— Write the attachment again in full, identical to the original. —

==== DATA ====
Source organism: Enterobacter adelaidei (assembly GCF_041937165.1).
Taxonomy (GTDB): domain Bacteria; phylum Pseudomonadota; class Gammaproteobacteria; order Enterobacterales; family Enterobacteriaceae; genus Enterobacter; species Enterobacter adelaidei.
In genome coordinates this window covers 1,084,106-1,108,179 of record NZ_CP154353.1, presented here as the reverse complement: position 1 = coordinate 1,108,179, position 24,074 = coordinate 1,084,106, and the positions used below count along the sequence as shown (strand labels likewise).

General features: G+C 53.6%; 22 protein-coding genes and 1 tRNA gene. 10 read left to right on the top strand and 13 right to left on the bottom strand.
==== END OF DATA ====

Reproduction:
Source organism: Enterobacter adelaidei (assembly GCF_041937165.1).
Taxonomy (GTDB): domain Bacteria; phylum Pseudomonadota; class Gammaproteobacteria; order Enterobacterales; family Enterobacteriaceae; genus Enterobacter; species Enterobacter adelaidei.
In genome coordinates this window covers 1,084,106-1,108,179 of record NZ_CP154353.1, presented here as the reverse complement: position 1 = coordinate 1,108,179, position 24,074 = coordinate 1,084,106, and the positions used below count along the sequence as shown (strand labels likewise).

General features: G+C 53.6%; 22 protein-coding genes and 1 tRNA gene. 10 read left to right on the top strand and 13 right to left on the bottom strand.